The present inventors have recognized problems in the detection of an RFID tag located within the vicinity of other tags. The dimensions of the read volume generated by an interrogator may be such that the read volume contains a large number of tags. Reading RFID tags within the entire read volume can potentially lead to a large number of response collisions (interference) when many tags are present in the volume. Such interference can reduce the accuracy with which each individual tag and successive tags may be read. In addition, because there may be a large volume of space within which to read the tags, it may be difficult for a user of an RFID reader to physically locate a specific RFID tag. In some situations, it may be desirable, for example, to locate the tag closest to the user and/or tag reader.
The conventional method for isolating or singulating tags is to use a narrow-beam antenna. Such antennas are typically larger and require either a different reader or changeable antennas to switch from a normal reading mode to a singulation mode.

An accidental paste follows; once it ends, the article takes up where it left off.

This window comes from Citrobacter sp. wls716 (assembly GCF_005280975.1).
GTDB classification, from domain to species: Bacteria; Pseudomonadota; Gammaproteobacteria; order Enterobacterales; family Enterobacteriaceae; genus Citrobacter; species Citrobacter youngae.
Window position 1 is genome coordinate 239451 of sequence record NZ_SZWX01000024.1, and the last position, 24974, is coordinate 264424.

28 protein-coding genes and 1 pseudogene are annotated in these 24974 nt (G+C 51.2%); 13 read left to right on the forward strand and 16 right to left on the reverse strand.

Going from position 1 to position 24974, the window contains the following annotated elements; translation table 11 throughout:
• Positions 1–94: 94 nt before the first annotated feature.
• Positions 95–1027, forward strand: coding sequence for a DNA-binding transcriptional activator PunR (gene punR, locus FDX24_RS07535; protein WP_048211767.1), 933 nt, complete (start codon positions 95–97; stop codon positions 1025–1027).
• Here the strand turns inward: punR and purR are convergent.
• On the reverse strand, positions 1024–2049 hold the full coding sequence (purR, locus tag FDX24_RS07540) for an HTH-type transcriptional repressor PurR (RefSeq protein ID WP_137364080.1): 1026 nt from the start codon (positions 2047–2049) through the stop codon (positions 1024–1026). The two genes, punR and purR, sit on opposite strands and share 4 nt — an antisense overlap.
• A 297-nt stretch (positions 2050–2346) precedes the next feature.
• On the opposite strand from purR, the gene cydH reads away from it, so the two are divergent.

In the following description, numerous specific details are provided for a thorough understanding of specific preferred embodiments. However, those skilled in the art will recognize that embodiments can be practiced without one or more of the specific details, or with other methods, components, materials, etc.
In some cases, well-known structures, materials, or operations are not shown or described in detail in order to avoid obscuring aspects of the preferred embodiments. Furthermore, the described features, structures, or characteristics may be combined in any suitable manner in one or more embodiments. For example, while the preferred embodiments are described below with reference to a RFID tag, a practitioner in the art will recognize that the principals described herein are viable to other applications.
Disclosed herein are embodiments of methods, systems, and apparatus for tag singulation, or reading a single wireless tag or a group of wireless tags from among a larger group of such tags. As used herein, the term “singulation” does not necessarily imply that only one single tag is read at one time. Rather, as used herein, “singulation” includes a desired resolution of any number of tags, including the case of a single tag being detected and also including the case of multiple tags being detected.